And the monologue about the little girl who discovers Toussaint L’oevuture in the library- that was me! And the little hard-headed boy she met afterwards, Toussaint Jones- I had a little boy like that in my life. His name was Roy. (And I loooooved him like only a ten year old can.)

    And, to be honest, I am sure the production of the play I saw couldn’t have been very good. Teenage actors reading “Beau Willie Brown?” We really didn’t have much “stuff” for somebody to run off with. But still, there was something of US in there and, as the play said, “we loved her fiercely.”

    Flash forward twenty years and I am going to see “For Colored Girls”, the movie. In theory, I should be even more affected as I have enough miles on my personal odometer that some of the experienced in the play are my own, too.

    But, something about this movie locked me out. I wasn’t able to identify with anyone. All I could think was, “That’s not me.” Janet Jackson’s type-A career woman looked like what people who wanted to keep me back warned me I would become if I kept achieving– hard, unlovable, emasculating brothers left and right with all that scary accomplishment.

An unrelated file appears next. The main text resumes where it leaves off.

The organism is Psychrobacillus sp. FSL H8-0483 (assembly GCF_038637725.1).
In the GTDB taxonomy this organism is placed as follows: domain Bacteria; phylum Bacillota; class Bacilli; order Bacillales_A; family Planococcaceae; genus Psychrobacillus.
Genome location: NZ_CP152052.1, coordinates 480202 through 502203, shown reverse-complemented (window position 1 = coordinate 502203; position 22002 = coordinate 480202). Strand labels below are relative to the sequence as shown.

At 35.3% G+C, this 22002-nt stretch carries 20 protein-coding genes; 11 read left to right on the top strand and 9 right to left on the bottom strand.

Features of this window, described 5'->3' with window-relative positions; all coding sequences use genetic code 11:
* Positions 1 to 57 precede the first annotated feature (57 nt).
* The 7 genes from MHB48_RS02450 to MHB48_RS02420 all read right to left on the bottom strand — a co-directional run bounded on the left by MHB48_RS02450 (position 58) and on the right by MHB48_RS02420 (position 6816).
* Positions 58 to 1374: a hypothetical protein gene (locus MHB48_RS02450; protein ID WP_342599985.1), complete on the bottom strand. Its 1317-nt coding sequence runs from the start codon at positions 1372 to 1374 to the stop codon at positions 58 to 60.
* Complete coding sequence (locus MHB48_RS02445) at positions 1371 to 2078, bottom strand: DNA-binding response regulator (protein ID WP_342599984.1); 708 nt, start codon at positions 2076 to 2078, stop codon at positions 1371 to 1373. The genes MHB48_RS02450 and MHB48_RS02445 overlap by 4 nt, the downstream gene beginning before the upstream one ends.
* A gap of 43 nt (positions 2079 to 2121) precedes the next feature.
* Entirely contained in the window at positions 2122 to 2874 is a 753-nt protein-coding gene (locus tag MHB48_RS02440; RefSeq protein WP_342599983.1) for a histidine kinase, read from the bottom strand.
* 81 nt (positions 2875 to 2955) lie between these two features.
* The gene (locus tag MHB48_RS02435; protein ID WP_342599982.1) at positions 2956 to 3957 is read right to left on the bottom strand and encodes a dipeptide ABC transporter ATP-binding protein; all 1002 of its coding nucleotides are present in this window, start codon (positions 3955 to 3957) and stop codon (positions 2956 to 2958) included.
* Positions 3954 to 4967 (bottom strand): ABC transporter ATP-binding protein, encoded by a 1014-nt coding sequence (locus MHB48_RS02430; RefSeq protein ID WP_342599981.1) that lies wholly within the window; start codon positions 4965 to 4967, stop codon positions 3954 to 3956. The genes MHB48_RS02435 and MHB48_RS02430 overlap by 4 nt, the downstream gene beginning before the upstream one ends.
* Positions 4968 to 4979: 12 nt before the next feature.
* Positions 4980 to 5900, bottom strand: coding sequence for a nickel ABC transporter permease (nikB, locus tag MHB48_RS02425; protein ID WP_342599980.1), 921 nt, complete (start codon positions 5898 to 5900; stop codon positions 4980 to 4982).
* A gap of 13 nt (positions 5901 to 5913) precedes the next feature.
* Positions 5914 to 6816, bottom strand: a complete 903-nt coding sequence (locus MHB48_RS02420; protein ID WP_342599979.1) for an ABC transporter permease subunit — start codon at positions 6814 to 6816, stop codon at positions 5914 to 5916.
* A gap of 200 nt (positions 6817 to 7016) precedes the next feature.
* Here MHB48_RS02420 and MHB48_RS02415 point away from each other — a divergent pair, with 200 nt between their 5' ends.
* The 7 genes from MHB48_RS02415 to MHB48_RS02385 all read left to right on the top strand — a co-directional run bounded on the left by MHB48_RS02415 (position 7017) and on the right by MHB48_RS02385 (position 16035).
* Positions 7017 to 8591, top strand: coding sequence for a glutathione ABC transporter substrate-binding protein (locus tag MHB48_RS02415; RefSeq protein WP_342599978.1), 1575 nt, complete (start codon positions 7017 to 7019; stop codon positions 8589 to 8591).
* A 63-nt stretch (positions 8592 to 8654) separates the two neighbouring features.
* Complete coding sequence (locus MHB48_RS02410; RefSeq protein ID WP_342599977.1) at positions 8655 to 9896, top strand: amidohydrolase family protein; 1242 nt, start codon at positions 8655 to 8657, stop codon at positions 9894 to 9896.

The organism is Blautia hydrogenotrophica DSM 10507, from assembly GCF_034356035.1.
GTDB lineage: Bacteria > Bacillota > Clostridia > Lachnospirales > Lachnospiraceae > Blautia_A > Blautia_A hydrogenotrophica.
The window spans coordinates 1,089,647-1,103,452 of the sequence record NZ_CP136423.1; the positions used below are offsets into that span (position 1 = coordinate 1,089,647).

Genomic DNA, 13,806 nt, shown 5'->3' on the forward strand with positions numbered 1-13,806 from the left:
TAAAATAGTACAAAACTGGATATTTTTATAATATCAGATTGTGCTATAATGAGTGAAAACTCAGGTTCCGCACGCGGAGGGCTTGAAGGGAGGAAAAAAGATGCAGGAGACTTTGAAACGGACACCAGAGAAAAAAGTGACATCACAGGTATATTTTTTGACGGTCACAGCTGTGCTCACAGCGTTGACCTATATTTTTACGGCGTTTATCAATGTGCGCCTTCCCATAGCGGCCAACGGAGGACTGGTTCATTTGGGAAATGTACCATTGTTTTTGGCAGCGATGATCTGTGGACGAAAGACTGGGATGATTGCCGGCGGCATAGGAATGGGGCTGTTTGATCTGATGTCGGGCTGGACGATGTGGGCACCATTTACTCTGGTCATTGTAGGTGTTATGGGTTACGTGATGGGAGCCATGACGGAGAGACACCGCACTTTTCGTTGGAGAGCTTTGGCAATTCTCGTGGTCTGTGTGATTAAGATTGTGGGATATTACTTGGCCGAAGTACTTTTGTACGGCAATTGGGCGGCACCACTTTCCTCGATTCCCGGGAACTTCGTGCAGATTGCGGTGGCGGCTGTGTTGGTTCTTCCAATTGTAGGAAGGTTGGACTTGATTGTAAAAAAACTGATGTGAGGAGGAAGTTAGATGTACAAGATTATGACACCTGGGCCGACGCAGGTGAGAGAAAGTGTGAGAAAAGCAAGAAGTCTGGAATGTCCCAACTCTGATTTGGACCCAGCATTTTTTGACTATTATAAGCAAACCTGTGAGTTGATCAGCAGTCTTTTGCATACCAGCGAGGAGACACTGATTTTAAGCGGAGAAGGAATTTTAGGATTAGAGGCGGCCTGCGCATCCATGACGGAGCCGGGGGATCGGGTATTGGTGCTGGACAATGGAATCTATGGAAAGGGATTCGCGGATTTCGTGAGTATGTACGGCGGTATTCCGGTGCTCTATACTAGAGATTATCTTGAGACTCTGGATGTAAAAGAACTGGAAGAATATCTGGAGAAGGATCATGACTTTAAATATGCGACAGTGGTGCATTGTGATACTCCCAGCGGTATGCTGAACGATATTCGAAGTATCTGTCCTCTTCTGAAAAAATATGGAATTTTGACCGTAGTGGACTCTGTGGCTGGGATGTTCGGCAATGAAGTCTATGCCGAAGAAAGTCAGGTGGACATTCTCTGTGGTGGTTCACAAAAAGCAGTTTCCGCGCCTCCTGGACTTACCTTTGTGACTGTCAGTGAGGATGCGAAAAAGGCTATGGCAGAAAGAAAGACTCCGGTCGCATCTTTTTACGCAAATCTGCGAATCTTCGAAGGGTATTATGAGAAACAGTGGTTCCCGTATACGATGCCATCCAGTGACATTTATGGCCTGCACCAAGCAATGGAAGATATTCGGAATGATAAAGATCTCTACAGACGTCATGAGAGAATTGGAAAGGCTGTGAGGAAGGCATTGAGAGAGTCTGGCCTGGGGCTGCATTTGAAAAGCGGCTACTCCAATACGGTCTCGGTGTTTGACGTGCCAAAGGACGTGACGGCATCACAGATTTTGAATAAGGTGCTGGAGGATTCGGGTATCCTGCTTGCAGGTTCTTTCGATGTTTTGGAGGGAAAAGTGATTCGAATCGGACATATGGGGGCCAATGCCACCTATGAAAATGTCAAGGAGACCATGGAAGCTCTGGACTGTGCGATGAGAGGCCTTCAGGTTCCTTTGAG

Maybe it was the hyperbole that got me. Who gets a back-alley abortion in 2010? The back-alley-ness eclipsed any thoughts about what it means to be a pregnant teenager “and ashamed of myself.” Terminating a pregnancy is plenty serious and plenty scary even when performed in a clean, well-lighted clinic– which is most women’s experience.

    Ntozake Shange made being a “colored girl” serious business, a dangerous proposition, a “metaphysical dilemma” to be conquered, but a rich life if you worked on it.